THE GRAY CREEK STORY
The Oliver family were settlers in Gray Creek coming from Portage La Prairie in 1905, purchasing property that professional gambler Sydney Cummings had won on a turn of the cards at the Klondyke Hotel in Nelson.
Henry Croasdaille came with the Royal Navy to Esquimalt near Victoria and purchased 200 or more acres at Gray Creek where he built a house and planted apple trees in 1908. We consider him the father of Gray Creek as his impetus brought the Post Office with Tom Oliver, senior becoming Postmaster.
More settlers arrived to plant fruit trees including Arthur Lymbery in 1911. As he lived closest to the beach where the sternwheelers docked he was persuaded to open Gray Creek Store in 1913 and took over the Post Office from Tom Oliver.
By 1912 a school was needed so residents built the Gray Creek Hall of squared cedar logs hewed by Sam Birkbeck. At that time if the community supplied the building the BC government would pay a teachers salary so in 1914 our one room school with grades 1 to 8 started.
The Dominion government built a large new wharf in 1928 and in 1931 this became the ferry landing once the highway had been constructed from Kuskanook to Gray Creek. The largest sternwheeler anywhere, SS Nasookin became the only sternwheeler ever to carry a daily Greyhound bus carefully balanced across the bow, Canadian Greyhound having been incorporated 1929 in Nelson BC. So Gray Creek became the hub where mail and passengers were transferred to Crawford Bay, Port Crawford and Kootenay Bay.
The Gray Creek Relief Camp was set up on Weazel Creek from abo22222ut 1934 – 1937 . Single unemployed were given board and 20 cents per day for improving the highway using hand labour. They constructed culverts using cedar split from trees on the right of way.
In 1935 D’arcy Bacon and Fred Wilmot built a luxury resort – Kootenay Cottages with all amenities in cabins as opposed to the basics available at Lakeview and Gray Creek Auto Camp which had been serving the travellers waiting for the ferry as this was the only road across Canada. So we saw all those escaping from dust and drought ridden Saskachewan in the Great Depression of 1930 to 1940.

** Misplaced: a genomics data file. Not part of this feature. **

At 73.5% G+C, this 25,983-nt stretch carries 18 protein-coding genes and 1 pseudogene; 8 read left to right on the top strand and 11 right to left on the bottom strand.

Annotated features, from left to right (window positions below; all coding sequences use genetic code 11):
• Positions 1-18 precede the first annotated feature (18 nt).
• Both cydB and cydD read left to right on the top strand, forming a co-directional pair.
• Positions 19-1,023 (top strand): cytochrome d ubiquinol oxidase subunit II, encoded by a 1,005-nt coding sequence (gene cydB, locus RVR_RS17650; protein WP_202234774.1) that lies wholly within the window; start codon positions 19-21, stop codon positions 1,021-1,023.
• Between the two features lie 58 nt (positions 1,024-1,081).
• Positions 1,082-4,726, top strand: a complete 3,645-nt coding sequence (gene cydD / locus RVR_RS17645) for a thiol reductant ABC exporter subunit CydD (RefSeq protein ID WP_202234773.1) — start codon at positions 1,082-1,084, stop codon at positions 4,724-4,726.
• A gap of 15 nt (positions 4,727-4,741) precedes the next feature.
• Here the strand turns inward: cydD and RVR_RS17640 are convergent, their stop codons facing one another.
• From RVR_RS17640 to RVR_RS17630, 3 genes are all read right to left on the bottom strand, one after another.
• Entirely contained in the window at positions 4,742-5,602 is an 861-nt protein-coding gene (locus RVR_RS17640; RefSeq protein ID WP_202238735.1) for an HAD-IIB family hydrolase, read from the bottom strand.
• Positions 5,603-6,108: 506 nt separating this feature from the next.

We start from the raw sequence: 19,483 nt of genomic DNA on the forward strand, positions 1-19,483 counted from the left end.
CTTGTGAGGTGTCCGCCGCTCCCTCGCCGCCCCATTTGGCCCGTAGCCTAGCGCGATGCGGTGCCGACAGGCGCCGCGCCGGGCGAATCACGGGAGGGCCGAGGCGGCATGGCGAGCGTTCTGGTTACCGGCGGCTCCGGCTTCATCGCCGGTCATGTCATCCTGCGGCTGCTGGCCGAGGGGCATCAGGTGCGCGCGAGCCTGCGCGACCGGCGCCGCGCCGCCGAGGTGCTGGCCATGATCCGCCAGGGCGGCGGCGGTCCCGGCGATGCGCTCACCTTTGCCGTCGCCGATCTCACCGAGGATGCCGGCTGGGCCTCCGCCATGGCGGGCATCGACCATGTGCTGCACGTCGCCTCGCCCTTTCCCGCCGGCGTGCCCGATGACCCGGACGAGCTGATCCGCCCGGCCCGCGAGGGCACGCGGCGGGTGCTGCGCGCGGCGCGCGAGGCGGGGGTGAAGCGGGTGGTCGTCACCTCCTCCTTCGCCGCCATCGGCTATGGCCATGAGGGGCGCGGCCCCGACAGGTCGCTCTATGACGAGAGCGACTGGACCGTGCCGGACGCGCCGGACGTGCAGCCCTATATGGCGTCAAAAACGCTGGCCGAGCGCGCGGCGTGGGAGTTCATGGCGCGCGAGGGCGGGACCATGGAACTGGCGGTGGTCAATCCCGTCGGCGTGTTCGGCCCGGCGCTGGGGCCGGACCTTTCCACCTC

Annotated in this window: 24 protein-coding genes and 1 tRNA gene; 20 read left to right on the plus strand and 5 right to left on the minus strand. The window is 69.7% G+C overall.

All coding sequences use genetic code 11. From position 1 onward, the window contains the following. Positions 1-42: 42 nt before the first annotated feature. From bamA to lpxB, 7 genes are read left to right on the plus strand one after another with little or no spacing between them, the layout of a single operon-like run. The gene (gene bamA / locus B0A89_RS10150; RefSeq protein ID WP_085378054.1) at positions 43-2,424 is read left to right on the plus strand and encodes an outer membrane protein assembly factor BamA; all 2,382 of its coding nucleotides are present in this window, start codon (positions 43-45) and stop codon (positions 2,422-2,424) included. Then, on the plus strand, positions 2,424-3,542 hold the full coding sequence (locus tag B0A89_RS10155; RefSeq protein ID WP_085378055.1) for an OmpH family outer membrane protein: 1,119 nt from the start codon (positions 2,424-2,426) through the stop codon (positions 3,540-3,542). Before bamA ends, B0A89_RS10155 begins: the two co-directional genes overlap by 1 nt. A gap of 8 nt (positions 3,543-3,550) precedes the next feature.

Many residents joined up in the Canadian Services in the war of 1939 – 1945, including 10 Olivers in the Canadian Navy and Army.
1945 – 1947 Dawson and Wade Construction used the former Relief Camp to house some of their workers constructing a new highway to Kootenay Bay replacing the previous 8’ single track. A new ferry landing served a new ferry, MV Anscomb from June 28 1947 which carried all the Trans Canada traffic until the Rogers Pass opened in July 1962. From 1960 to 1962 we had 4 daily Greyhound trips each way with many triple headers. Greyhound had priority ferry loading but other traffic was lined up nearly 3 miles.
1951 saw the Consolidated Mining and Smelting Co reopen the Bluebell mine at Riondel so local employment surged. Our earlier Gray Creek school had closed in 1944 but a new Gray Creek School was built above the highway for Grades 1 to 3. Grades including 12 were at both Crawford Bay and Riondel.
The Creston – Salmo road opened in October 1963 so we saw the end of 32 years of daily Greyhound service across the ferry. Red Sutherland was the driver of the Last Trip which was sadly celebrated by Gray Creek people. This new highway bypass required our Kootenay Lake Resorts Assn to operate a second information booth in Creston to try and regain the lost tourist traffic.
Gray Creek forest Products was operated by the Wirsig family from 1951 to 1962 when it was sold to Ken Jennings who was the promoter of a new 18 hole golf course in Crawford Bay. This closed the mill operation which had employed 35 and given many 17 year olds their first job. Kokanee springs was launched as an intended 4 season resort with golf course, boating and ski hill but only an excellent Norman Woods designed golf course has survived, giving seasonal employment.
Catherine Anthony Clark published two children’s books “the Golden Pine Cone” and “ the Sun Horse”. She then moved to Victoria where she wrote 5 more books.
T.A.Lymbery Insurance services started in 1956 and this grew considerably when ICBC took over all vehicle insurance including issuing licence plates. After some years from over the counter of the old store this had a much better office when the new store building was completed. After 40 years of all types of insurance the business in 1996 was sold to the local branch of the Nelson & Dist. Credit union.
Gray Creek Store opened a new 3 story building in 1979, constructed of timber frame by Gerry Abele of East Kootenay Construction. Gerry and also Ziggy Whitmoser built several new homes in the district before the 1980s slowdown.
1979 saw the incorporation of our Kootenay Lake Chamber of Commerce replacing the earlier KL Resorts Assn. The same year Bob Egland organized the incorporation of Kootenay Lake Lions Club. Major Lions projects were a bus used for community events and the more lasting Bluebell Manor in Riondel that has 5 units for seniors.
Gray Creek Auto Camp after 75 years was sold to become 8 lakefront houses. Tom Lymbery published in 2014 and 2018 two editions of “Toms Gray Creek – a Kootenay Lake Memoir” detailing local history from 1911 to 1980.